namespace first
{
   public class index
    {
        int count;
        public index()
        {
            count = 0;
        }
        public static index operator++(index x)
        {
            x.count++;
            return count;
        }
    }
    class Program
    {
        static void Main(string[] args)
        {
            index i = new index();
            i++;

            Console.WriteLine(i);
        }
    }
}

when i am typing this program i got the error like.
first.index.operator++(first.index):not all code paths return a value;

Edited 3 Years Ago by Reverend Jim: Fixed formatting

Operator overloading is the least useful thing in C#, the operators are not any different than method calls, it is just good for mathematic obsessive people who like to use smybols rather than words to feel special as they are not valued when they go to techno bar to catch some chicks.

public static index operator++(index x)
{
x.count++;
return count;
}

The return type of this function is of type 'index'. But you return an integer type. This fucntion should be written as

public static index1 operator ++(index1 x)
        {
            x.count++;
            return x;
        }

Operator overloads sure have their use. I don't see why you want to overload the C# ++ operator! It is there for your use! So use it as such, don't get fancy because you like to do it.
An index can easely be incremented with ++. Einstein once said: keep it simple, not simpler.

>keep it simple, not simpler.

that is what i told Scott just yesterday night :)

Einstein and i must think in paralel :)

But back to topic, even the + operator in math can be used with the Add name as a method. at compiler level each operator and function does the same thing. it is just for us, representation of that functionality is what changes.

what would you lose if you instead of int a = b + c use int a = Math.Add(b,c) ?

Serkan:
I think a=b+c is faster than a = Math.Add(b,c).
But for example the string class overloads the + operator to perform string concatenation. You could also use the Concat method for this, but a simple + is IMHO simpler. If you look in the produced IL code you would see that this + is translated into Concat by the C# compiler:cool: Let the compiler worry about the gory details, that way you don't have to do that.
But you are right, most of the time we don't need operator overloading.

i got what you mean, what i say is that "+" is a paradigm that we use for addition, to enable polimorphysm for addition they have the same operator concat strings when the type is string. It is our brain what makes the abstraction here, so instead of associating addition or concatenation with + sign, we could do it with a word "Add". the only problem would be of what data structure would this Add be part of. + does not belong to any class since it is an operator whereas Add is implemented inside different classes.

>
what would you lose if you instead of int a = b + c use int a = Math.Add(b,c) ?

In addition to what danny said calling Math.Add() pushes another call on the stack where as a=b+c does not

Math.Add ??? Exists in Math class??! The answer shouldn't be to use it or not to use it.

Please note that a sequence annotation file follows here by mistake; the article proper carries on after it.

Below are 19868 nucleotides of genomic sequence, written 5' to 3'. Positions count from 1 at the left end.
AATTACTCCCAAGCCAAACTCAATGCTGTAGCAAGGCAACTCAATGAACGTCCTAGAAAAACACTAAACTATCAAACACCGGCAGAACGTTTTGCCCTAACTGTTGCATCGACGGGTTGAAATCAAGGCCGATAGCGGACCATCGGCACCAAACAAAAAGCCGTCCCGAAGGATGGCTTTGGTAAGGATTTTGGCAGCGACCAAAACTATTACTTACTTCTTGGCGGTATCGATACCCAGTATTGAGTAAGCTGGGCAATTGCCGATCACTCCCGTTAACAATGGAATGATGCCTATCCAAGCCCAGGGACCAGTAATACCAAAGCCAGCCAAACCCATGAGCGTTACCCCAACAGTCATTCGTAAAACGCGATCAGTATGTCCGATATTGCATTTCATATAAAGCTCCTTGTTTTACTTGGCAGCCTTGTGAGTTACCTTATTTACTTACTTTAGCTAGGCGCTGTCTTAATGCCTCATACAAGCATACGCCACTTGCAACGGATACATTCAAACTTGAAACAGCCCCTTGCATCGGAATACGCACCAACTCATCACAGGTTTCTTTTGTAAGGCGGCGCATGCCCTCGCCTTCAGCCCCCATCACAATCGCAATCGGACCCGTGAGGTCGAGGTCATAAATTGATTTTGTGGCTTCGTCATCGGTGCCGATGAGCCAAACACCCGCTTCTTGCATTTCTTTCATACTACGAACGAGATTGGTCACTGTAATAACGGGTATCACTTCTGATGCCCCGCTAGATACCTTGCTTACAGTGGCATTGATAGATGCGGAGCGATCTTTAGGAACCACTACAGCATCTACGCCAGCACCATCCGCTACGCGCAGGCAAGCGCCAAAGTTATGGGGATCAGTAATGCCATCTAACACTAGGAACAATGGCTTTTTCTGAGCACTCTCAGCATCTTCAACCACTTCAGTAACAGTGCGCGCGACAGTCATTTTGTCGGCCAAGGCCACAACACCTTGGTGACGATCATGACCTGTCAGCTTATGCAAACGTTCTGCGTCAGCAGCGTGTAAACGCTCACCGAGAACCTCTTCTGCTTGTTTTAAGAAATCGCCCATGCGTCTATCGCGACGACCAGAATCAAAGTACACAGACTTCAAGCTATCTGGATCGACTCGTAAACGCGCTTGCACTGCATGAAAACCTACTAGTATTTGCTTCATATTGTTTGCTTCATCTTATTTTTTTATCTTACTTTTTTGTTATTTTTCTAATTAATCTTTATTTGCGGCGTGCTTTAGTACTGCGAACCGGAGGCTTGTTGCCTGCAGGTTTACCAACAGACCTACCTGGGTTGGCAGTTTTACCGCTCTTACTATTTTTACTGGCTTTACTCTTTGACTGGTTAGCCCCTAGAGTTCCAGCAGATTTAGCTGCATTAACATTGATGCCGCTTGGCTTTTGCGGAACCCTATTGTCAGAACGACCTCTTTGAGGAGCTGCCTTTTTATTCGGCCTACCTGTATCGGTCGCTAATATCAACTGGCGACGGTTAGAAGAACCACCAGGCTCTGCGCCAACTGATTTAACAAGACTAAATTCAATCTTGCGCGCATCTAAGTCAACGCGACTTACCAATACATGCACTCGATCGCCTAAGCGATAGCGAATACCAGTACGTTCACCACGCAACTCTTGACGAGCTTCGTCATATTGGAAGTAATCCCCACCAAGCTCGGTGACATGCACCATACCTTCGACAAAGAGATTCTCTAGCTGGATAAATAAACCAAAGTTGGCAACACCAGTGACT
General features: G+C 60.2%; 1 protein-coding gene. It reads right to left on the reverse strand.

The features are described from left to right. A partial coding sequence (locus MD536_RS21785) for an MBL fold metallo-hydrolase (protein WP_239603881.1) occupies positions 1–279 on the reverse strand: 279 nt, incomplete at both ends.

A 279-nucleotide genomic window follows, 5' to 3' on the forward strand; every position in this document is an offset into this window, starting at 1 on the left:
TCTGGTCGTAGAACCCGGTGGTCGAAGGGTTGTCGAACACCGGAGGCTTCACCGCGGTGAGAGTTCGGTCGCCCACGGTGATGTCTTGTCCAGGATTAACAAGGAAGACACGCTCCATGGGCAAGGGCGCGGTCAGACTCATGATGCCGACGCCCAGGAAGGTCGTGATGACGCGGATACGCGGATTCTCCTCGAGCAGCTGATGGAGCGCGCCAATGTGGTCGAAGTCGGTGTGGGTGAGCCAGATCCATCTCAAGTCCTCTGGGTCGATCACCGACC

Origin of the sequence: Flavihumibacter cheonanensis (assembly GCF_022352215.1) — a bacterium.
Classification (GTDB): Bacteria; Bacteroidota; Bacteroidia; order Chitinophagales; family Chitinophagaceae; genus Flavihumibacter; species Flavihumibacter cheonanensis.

Regardless this small operation in sometimes I shouldn't do that. Try we log error\exceptions
I can't permit developers team to do that

try
{
}
catch (Exception ex)
{
File.AppendAllText(ExceptionFilePath, ex.Message);
}

BUT, They must have method logs the error

try
{
}
catch (Exception ex)
{
LogException(ex);
}
void LogException(Exception ex)
{
//Today DM (Development Manager) said we should use File
//Yesterday they said we should log in database
//tomorrow I think they aren't interested to know what exceptions happened
}

Centralize operations important.

Again, regardless small adding operation mentioned above.

Comments
Keep us awake man!

Math.Add ??? Exists in Math class??! The answer shouldn't be to use it or not to use it.
Regardless this small operation in sometimes I shouldn't do that. Try we log error\exceptions
I can't permit developers team to do that

If serkan uses then we should use it! We're all guys and we measure things .. we can't let serkan have a bigger call stack than us!

//Today DM (Development Manager) said we should use File
//Yesterday they said we should log in database
//tomorrow I think they aren't interested to know what exceptions happened

You should talk to your DM and write your own error reporting routines across the web. I record exceptions locally to a file and push the error to my company's webserver so I can check on application problems throughout the day. I usually know a customers problem and solution before they call me. Unfortunately that means I am also admitting my programs sometimes crash :P

start quote:

namespace first
{
   public class index
    {
        int count;
        public index()
        {
            count = 0;
        }
        public static index operator++(index x) /* static fun cant manupulate the data member of object. you should use it as " public void operator++(int x)"  here int x is just  to differentiate the prefix & postfix increment not any other use. fun^  should'nt return any value.  you should write  count++ only within the fun body*/
        {
            x.count++;
            return count;
        }
    }
    class Program
    {
        static void Main(string[] args)
        {
            index i = new index();
            i++;

            Console.WriteLine(i);
        }
    }
}

when i am typing this program i got the error like.
first.index.operator++(first.index):not all code paths return a value;

look between /* */

Edited 3 Years Ago by mike_2000_17: Fixed formatting

Ramesh already answered your quesiton. Change it to:

public static index operator ++(index x) 
    {
      x.count++;
      return x;
    }
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